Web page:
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High-speed broadband project will be operational by July 31 deadline, developer says
It’s really going to happen.
The huge infrastructure project called Digital 395 that will connect the Eastern Sierra to the rest of the world—with enough of the fastest broadband speeds available to last the region a decade—will be finished on time, according to its developer, Praxis Associate CEO Michael Ort.
“You’re still optimistic?” asked Mono County Supervisor Byng Hunt on Tuesday, May 7.
“You’re damn right,” Ort said, listing the fiber in place, and the connection anchors and infrastructure already in place along the 600-mile-plus fiber optic project that roughly parallels U.S. 395 from San Bernardino County to Carson City.
He said rumors that Praxis might need an extension to make the project operational are unfounded.
“An extension might be used for administrative purposes only,” he said.
“We will apply for one, as a safety valve,” he said, noting that his company might use the time to finalize on-paper details. “But we will have the project built and our intent is to deliver the service by the end of July.”
The massive project has been called, by one of its biggest proponents, former Mono County Supervisor Duane “Hap” Hazard, “the biggest infrastructure project in the Eastern Sierra since the L.A. Aqueduct”—and for good reason.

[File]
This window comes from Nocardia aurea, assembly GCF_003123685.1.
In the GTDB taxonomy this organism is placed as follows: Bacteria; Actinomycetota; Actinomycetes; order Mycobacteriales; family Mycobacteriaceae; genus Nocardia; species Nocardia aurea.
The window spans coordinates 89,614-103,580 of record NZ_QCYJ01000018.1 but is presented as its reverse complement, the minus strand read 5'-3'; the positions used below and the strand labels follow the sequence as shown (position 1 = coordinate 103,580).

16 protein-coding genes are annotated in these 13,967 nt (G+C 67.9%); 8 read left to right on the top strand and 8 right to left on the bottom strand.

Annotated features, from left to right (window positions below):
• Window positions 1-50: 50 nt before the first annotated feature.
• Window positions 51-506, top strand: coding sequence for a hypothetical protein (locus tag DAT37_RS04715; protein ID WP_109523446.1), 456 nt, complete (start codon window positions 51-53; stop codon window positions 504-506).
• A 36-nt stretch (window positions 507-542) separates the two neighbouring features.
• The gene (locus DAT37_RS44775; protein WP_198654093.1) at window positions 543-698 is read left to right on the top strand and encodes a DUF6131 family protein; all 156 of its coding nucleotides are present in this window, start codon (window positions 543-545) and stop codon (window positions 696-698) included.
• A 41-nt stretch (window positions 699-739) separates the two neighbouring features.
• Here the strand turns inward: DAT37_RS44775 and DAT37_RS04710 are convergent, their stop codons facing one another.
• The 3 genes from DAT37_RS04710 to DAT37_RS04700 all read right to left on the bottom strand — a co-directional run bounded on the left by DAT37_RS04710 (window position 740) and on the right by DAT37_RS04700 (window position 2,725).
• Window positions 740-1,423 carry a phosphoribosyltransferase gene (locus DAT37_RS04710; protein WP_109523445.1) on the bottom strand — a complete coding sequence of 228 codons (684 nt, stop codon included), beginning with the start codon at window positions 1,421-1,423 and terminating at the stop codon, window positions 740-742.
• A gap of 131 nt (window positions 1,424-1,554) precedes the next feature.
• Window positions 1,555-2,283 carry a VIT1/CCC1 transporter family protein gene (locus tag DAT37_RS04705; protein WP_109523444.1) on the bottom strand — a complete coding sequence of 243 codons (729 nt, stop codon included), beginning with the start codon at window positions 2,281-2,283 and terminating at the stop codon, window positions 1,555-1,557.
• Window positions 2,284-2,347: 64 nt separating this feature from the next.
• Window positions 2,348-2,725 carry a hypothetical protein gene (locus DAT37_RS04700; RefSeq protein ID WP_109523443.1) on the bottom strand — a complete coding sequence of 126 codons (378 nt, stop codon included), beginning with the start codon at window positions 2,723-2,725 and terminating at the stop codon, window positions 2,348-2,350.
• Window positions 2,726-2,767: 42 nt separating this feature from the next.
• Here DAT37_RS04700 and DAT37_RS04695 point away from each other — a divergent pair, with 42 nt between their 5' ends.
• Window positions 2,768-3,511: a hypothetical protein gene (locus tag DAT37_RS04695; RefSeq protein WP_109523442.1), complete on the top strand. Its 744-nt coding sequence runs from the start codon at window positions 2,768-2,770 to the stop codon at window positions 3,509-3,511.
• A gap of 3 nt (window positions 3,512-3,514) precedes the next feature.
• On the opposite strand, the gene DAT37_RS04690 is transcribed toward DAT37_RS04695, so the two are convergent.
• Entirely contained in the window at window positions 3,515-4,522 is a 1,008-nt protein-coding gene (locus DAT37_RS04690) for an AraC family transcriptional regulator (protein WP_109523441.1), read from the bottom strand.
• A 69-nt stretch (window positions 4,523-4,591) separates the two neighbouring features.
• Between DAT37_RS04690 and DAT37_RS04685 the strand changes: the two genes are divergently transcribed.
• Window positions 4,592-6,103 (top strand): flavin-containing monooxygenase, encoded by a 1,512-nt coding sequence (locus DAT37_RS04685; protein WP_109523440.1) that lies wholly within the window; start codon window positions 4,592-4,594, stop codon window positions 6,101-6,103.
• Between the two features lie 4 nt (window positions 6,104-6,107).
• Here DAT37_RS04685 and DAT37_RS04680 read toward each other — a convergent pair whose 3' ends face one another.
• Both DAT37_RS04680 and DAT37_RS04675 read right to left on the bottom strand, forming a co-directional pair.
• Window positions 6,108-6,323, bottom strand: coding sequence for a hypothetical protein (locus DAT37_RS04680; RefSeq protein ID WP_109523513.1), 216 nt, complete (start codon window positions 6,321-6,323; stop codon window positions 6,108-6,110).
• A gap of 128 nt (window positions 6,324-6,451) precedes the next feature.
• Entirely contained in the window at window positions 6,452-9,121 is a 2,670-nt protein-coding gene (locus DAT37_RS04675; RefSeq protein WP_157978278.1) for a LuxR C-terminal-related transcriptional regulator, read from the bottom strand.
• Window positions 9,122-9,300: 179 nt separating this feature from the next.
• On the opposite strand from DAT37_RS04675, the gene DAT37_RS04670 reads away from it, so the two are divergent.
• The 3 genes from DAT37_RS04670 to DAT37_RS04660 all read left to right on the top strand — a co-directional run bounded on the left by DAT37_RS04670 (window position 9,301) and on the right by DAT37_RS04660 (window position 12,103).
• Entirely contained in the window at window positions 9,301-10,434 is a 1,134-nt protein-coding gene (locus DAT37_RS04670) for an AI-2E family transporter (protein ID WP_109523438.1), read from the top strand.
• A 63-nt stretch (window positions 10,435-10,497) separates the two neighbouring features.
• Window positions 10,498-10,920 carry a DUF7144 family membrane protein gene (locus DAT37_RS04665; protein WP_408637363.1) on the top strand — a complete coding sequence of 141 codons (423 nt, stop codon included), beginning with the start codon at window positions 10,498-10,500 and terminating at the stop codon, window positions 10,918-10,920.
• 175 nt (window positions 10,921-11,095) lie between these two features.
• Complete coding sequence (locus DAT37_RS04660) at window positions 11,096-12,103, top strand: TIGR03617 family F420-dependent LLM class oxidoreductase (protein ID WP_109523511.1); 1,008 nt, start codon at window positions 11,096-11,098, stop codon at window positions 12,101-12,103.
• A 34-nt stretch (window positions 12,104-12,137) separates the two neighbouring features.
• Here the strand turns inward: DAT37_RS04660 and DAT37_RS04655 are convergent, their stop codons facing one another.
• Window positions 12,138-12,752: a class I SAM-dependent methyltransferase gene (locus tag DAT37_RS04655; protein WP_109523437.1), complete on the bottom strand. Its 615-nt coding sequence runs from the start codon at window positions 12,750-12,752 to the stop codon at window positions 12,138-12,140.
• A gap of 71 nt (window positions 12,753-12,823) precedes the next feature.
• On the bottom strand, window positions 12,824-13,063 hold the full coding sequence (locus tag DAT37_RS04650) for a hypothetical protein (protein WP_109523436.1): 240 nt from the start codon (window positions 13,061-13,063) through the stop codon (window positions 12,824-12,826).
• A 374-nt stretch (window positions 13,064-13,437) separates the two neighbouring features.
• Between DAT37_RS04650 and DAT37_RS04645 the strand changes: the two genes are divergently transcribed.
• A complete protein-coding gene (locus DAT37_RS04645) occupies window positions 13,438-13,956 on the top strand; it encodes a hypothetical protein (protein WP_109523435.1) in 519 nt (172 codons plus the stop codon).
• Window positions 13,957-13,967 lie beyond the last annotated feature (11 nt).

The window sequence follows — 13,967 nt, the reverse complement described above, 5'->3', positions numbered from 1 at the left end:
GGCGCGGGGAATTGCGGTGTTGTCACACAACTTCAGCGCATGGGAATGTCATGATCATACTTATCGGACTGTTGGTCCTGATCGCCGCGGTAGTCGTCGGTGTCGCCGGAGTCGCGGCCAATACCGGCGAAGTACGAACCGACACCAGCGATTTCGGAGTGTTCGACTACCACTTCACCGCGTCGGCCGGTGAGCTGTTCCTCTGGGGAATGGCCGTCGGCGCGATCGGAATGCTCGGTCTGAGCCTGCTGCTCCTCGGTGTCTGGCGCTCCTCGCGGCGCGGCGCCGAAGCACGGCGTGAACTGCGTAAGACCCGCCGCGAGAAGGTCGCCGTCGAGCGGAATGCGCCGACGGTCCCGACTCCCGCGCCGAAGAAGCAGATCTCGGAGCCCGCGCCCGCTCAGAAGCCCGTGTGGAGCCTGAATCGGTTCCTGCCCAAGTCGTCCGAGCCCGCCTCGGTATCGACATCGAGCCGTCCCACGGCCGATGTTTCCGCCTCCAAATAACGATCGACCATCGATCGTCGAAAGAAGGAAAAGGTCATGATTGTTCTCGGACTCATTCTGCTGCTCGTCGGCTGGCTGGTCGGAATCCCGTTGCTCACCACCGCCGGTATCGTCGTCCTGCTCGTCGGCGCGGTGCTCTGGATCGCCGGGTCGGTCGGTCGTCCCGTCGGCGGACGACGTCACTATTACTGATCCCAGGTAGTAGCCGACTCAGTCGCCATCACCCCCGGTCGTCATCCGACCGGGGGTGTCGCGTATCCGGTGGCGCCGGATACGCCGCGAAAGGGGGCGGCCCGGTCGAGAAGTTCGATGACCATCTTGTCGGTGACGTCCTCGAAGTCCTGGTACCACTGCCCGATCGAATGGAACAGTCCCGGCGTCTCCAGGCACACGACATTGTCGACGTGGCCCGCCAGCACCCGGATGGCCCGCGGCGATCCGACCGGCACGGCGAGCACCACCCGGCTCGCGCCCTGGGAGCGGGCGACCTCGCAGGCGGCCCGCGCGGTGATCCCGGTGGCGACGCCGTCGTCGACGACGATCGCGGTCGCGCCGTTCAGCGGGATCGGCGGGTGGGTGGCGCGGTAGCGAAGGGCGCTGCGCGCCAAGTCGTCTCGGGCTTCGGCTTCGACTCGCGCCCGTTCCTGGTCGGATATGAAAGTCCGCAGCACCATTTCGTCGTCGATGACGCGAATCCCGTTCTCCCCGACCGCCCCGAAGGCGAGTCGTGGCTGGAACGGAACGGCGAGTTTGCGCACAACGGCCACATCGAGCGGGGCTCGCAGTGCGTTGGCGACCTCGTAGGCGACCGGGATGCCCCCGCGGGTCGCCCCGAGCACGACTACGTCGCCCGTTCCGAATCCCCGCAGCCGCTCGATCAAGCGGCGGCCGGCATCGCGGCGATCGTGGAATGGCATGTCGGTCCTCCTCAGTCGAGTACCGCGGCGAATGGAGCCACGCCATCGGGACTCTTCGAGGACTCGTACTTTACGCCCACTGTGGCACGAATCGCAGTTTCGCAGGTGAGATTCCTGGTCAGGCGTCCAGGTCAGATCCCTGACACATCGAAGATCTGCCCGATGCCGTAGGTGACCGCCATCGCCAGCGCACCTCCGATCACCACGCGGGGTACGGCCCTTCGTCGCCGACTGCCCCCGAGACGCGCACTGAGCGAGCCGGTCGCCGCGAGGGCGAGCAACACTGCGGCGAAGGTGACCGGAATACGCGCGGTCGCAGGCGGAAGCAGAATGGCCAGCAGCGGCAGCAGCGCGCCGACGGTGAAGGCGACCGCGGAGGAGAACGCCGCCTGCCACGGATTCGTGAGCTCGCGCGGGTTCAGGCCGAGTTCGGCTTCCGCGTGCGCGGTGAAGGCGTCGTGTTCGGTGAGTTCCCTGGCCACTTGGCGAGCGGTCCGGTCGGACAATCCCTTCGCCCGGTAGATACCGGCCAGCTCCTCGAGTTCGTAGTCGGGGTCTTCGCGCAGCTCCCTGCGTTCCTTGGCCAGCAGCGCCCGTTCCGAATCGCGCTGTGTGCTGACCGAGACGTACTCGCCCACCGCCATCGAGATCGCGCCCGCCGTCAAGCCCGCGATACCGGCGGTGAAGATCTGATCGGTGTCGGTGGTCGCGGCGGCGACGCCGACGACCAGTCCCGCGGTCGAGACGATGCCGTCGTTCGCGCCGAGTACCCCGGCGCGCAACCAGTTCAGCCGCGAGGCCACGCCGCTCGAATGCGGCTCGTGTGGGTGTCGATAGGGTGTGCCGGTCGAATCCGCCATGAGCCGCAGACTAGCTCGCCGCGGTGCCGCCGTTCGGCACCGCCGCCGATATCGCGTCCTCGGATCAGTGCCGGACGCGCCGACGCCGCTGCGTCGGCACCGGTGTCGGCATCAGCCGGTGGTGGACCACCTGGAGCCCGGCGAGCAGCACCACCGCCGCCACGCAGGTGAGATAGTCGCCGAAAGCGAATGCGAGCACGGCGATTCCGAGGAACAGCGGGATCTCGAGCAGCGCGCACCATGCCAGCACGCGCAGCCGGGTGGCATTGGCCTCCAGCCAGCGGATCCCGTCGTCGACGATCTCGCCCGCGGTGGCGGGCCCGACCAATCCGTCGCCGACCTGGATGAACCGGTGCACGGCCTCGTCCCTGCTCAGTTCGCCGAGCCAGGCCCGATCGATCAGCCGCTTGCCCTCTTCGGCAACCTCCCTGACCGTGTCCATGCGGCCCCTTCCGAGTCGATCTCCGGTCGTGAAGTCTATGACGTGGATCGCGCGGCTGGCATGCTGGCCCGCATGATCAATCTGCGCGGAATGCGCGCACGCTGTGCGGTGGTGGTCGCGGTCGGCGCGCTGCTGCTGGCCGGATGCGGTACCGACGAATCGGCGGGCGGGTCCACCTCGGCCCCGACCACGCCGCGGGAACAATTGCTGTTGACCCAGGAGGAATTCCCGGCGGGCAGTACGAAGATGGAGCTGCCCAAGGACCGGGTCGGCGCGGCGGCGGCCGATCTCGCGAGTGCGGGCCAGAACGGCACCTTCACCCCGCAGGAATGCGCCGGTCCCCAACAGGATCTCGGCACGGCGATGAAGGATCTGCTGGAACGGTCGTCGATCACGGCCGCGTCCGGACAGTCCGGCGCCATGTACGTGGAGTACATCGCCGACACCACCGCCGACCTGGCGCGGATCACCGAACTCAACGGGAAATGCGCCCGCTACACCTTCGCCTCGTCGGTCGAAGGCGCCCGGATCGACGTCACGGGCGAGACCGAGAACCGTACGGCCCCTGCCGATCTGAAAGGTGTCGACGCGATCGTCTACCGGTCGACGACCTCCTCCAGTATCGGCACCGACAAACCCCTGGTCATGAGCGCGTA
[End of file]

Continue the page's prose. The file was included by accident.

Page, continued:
The project, funded by federal American Reinvestment and Recovery Act money and some state money to the tune of about $101 million, has faced everything from deep snow in the Sierra to blistering heat in the Mojave Desert over its almost three-year lifetime.
Endangered Desert Tortoises, hundreds of Native American and other archeological sites, and many more issues have been bypassed, bored under, or otherwise mitigated to the satisfaction of dozens of different governmental agencies.
The extreme topography of the Eastern Sierra also presented a challenge, Ort said in previous interviews, especially when combined with the time constraints laid on the project by various agencies concerned about wildlife, cultural site, plants and other issues.
For example, state and federal concerns for the Eastern Sierra’s species of sage grouse (a likely candidate for the Endangered Species Act list if populations decline) have forced Praxis to plow through deep snow near the Virginia Lakes area this winter—in advance of the grouse’s spring nesting season—to lay fiber, rather than wait until the snow melts as the company would otherwise have done.
The many archeological sites that litter the Eastern Sierra have often had to be bored under, sometimes with bores as long as 4,500 feet, he said, adding time and expense to the project.
Aging power poles that now carry the limited broadband available in the Eastern Sierra are another issue, Ort said Tuesday.
“As it turns out, a year ago, the state PUC changed its pole calculations for pole loading,” he said. “Poles that would have passed a load calculation before won’t necessarily pass now. Most of June Lake’s poles would likely fail this test.”
In fact, he said, about 60 percent of all of the poles will likely fail, meaning more undergrounding of fiber—an especially expensive proposition in the solid granite that surrounds June Lake.
But all of these obstacles are surmountable—and by the July deadline, Ort told the supervisors.
In addition, he said, broadband service that incorporates the speeds provided by the Digital 395 project and that will be provided to customers by private carriers such as Suddenlink and Schat could well be available the day the project is completed, if the carriers have been working toward that goal, Ort said.